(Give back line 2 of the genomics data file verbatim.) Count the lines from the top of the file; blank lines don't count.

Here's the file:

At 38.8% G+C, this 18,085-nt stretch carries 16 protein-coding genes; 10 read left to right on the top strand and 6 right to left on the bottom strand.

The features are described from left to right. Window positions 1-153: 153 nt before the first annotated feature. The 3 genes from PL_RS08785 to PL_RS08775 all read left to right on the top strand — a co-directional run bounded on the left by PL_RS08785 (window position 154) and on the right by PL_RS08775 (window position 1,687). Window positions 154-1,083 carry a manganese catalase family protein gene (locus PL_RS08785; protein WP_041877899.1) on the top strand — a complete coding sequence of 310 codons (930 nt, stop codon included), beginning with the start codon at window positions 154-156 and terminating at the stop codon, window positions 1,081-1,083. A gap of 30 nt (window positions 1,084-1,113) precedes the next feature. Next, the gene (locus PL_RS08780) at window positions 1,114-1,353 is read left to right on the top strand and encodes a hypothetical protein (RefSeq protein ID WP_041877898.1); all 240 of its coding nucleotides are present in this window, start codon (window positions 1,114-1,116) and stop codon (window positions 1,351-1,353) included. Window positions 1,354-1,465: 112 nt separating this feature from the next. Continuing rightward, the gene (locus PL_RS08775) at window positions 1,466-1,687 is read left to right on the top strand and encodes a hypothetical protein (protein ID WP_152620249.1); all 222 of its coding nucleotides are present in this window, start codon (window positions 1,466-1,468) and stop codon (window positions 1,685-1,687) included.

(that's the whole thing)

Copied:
The features are described from left to right. Window positions 1-153: 153 nt before the first annotated feature. The 3 genes from PL_RS08785 to PL_RS08775 all read left to right on the top strand — a co-directional run bounded on the left by PL_RS08785 (window position 154) and on the right by PL_RS08775 (window position 1,687). Window positions 154-1,083 carry a manganese catalase family protein gene (locus PL_RS08785; protein WP_041877899.1) on the top strand — a complete coding sequence of 310 codons (930 nt, stop codon included), beginning with the start codon at window positions 154-156 and terminating at the stop codon, window positions 1,081-1,083. A gap of 30 nt (window positions 1,084-1,113) precedes the next feature. Next, the gene (locus PL_RS08780) at window positions 1,114-1,353 is read left to right on the top strand and encodes a hypothetical protein (RefSeq protein ID WP_041877898.1); all 240 of its coding nucleotides are present in this window, start codon (window positions 1,114-1,116) and stop codon (window positions 1,351-1,353) included. Window positions 1,354-1,465: 112 nt separating this feature from the next. Continuing rightward, the gene (locus PL_RS08775) at window positions 1,466-1,687 is read left to right on the top strand and encodes a hypothetical protein (protein ID WP_152620249.1); all 222 of its coding nucleotides are present in this window, start codon (window positions 1,466-1,468) and stop codon (window positions 1,685-1,687) included.